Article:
Difference between bridge and neck pickup?
Generally, an electric guitar's bridge pickup is brighter, emphasizing the higher-end of the EQ while the neck pickup is thicker and heavier, emphasizing the low-end and bass of the guitar's tone.
Technical differences between both pickups - within a single humbucker set - is usually determined by the copper winding (how thick it is) or - in some cases - what kind of magnet is used.
Most humbuckers are sold in pairs with one pickup designated for bridge duties and another for the neck.
However, you can get specific pickups for one position or the other.
Take the DiMarzio PAF for example. This one is specifically for the bridge:
That number on the box - the DP223 - indicates the bridge version of the PAF. The neck version is the DP103. In almost every case you can buy humbuckers as a set, or on their own if you want to mix and match.
Active or passive?
Active pickups, like the Mick Thomson signatures, require a 9V battery to run because they actually produce some of their own power which assists the magnets in picking up the vibration of your guitar's strings.
This usually means active pickups have a higher-output rating (higher DCR) and produce smoother tone that's very accommodating to high levels of distortion and long-winded sustain.
Here's a diagram of the Blackout active humbucker from Seymour Duncan:
Passive pickups don't require a battery and aren't necessarily a bad option for heavier styles. On their own, they just sound less aggressive and put more emphasis on midrange and treble in the balance of EQ.
This difference is part of the reason Fishman Fluence pickups have been so revolutionary.
The stacked coil technology they use produces a sound that seems both active (high output) and passive. You get a heavy, smooth sustain that also produces really sweet, chime-friendly high-end notes, like what you would expect from a single coil Stratocaster pickup.
Are Fishman pickups good for metal?
This design gives Fishman humbuckers a lot of appeal in both clean and distorted tone departments.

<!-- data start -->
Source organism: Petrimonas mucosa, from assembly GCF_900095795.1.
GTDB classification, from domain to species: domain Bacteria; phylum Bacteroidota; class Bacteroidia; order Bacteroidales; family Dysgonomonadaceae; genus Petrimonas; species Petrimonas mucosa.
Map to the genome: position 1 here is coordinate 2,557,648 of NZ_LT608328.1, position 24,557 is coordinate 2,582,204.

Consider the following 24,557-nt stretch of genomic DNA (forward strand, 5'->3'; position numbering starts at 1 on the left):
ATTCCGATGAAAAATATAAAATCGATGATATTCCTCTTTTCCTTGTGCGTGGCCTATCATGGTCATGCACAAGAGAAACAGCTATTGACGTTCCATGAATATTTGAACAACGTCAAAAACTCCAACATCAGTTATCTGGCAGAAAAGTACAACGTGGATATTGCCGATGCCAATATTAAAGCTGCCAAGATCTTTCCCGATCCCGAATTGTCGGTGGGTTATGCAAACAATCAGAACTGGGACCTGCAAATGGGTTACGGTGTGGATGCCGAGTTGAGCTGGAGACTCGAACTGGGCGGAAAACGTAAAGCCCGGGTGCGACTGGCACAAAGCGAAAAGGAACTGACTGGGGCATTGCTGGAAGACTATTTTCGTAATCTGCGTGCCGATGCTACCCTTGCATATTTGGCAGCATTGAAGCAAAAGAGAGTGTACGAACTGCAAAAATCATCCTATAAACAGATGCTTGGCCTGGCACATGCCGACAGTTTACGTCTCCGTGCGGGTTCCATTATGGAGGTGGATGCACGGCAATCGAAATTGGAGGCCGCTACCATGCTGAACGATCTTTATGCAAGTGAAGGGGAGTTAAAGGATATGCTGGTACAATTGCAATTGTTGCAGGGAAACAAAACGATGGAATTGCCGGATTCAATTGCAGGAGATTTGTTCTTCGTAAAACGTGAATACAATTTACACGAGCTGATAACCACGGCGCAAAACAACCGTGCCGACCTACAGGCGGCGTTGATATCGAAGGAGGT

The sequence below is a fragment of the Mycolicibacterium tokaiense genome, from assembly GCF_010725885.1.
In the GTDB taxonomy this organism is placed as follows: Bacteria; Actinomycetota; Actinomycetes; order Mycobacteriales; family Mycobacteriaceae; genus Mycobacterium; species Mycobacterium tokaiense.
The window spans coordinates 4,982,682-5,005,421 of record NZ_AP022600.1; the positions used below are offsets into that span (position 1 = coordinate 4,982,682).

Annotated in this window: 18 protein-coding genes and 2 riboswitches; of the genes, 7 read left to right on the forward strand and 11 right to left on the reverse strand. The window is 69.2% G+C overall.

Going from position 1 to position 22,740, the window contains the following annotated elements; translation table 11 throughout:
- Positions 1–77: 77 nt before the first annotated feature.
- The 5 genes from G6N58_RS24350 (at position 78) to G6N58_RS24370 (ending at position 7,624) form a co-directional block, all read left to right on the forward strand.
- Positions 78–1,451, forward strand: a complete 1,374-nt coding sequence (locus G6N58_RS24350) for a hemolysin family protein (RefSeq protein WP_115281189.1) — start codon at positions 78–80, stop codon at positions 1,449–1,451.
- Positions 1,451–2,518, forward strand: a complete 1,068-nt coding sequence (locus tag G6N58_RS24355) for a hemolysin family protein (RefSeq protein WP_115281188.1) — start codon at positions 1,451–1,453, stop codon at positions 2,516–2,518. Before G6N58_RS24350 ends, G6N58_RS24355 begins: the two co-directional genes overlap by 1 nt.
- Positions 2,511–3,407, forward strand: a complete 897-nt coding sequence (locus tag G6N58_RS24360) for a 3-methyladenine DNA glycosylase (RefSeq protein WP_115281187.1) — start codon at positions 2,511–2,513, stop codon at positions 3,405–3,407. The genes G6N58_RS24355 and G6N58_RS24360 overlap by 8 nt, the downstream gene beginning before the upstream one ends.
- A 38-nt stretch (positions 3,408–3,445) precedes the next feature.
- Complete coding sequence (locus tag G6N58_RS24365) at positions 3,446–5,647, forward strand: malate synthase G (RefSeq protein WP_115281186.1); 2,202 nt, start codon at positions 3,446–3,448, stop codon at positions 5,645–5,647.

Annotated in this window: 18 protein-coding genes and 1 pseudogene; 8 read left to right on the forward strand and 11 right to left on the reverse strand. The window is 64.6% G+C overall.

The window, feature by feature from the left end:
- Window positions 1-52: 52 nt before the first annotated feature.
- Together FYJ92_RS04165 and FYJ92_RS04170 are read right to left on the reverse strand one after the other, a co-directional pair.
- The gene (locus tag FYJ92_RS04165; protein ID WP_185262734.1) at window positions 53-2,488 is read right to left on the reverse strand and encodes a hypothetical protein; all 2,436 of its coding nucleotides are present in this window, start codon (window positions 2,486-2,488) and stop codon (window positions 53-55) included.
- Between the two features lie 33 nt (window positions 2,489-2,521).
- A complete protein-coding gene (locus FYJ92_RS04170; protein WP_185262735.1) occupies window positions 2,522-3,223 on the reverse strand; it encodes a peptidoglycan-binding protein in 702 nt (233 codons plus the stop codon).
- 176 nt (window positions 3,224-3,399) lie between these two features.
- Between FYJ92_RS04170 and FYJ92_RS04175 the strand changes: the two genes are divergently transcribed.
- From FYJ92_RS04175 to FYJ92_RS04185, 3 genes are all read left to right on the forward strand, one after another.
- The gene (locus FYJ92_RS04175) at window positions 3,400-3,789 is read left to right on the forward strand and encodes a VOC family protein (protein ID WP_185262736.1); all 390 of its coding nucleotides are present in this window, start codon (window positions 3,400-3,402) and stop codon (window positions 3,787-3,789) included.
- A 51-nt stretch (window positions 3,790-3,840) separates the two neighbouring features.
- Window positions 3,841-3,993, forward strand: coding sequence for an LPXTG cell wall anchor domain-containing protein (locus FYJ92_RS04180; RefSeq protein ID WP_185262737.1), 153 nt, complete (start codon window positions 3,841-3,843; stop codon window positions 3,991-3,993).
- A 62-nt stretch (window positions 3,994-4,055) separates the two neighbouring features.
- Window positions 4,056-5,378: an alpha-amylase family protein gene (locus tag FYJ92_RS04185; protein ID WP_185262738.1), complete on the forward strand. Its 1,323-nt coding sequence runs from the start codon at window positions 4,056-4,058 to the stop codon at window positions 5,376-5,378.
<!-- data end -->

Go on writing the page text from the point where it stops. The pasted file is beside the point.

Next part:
The same is true for a wide variety of musical styles, but we especially like them for metal because of the active pickup tone qualities.
The Modern Fluence humbucker set is uniquely voiced for heavier styles, but we wouldn't be disappointed with any of the Fishman pickups in any musical style.
They're great for just about everything, including metal.
Single coil pickups can handle a lot of different musical styles, but they're typically used for cleaner tones and aren't as accommodating of the heavier distortion levels we see in metal.
That's why in this article I've only recommended using humbuckers for the metal style.
This means you're usually going to be using a dual humbucker configuration, like we see in the following graphic.
You have one humbucker at the bridge position and another at the neck position.
Guitars that use this configuration are common, though the most popular brands would include Gibson, Epiphone, PRS, and ESP LTD.
Ceramic or Alnico Magnets?
What about the difference between Ceramic and Alnico magnets?
Does it have any implications for metal guitar players?
I would say, yes.
We see Alnico magnets used more often in most pickup types, but my personal preference - at least for metal guitar styles - would be ceramic pickups.
In my experience they're a little smoother and thicker, where Alnico magnets tend to emphasize a brighter tone profile. When you have the dual humbucker configuration with Ceramic magnets, you're going to have a more percussive, bass-driven tone profile, even in your clean signal.
Ceramic magnets also tend to handle heavy layers of gain better, creating a tighter, more controlled response.
Keep in mind:
I don't avoid pickups simply because they use Alnico magnets.
There are plenty of great pickups that do and are great for metal guitar styles. However, if I see a Ceramic magnet on a spec sheet, I'll give that humbucker a slightly longer look.
Not a right/wrong issue, but definitely a preference of mine, based on first-hand experience.
Conclusion & Summary
The best pickups for metal should have a high (hot) output, produce plenty of sustain, have a percussive and punchy response, and be able to handle high gain levels without causing notes to lose their shape.
In a lot of cases this leads me to recommend a pickup with a ceramic magnet and/or active electronics.
Again, the Fishman Fluence series is probably the best of both these worlds.
They're my top recommendation in most cases, but particularly for metal.
Since pickups are hard to "try out" you need to be as comfortable as possible with the purchase - up front - before you pull the trigger and actually buy a set. In my experience and others that have tried these humbuckers, what we've listed are all proven, reliable options.
Though it's understandable if you still have questions.
Those that do should leave them in the comments section below and I'll try to help out as much as possible.